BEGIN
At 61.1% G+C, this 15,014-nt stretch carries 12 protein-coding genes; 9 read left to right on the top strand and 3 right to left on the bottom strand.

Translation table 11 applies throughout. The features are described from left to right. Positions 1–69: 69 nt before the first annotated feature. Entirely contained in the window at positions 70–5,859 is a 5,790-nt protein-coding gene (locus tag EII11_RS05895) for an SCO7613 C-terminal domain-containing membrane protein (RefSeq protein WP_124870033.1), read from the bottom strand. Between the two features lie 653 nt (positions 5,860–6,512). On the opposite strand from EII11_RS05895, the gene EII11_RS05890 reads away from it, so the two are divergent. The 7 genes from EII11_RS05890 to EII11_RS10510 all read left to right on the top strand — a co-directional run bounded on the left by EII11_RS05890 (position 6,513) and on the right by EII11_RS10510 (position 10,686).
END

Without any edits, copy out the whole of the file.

At 61.1% G+C, this 15,014-nt stretch carries 12 protein-coding genes; 9 read left to right on the top strand and 3 right to left on the bottom strand.

Translation table 11 applies throughout. The features are described from left to right. Positions 1–69: 69 nt before the first annotated feature. Entirely contained in the window at positions 70–5,859 is a 5,790-nt protein-coding gene (locus tag EII11_RS05895) for an SCO7613 C-terminal domain-containing membrane protein (RefSeq protein WP_124870033.1), read from the bottom strand. Between the two features lie 653 nt (positions 5,860–6,512). On the opposite strand from EII11_RS05895, the gene EII11_RS05890 reads away from it, so the two are divergent. The 7 genes from EII11_RS05890 to EII11_RS10510 all read left to right on the top strand — a co-directional run bounded on the left by EII11_RS05890 (position 6,513) and on the right by EII11_RS10510 (position 10,686).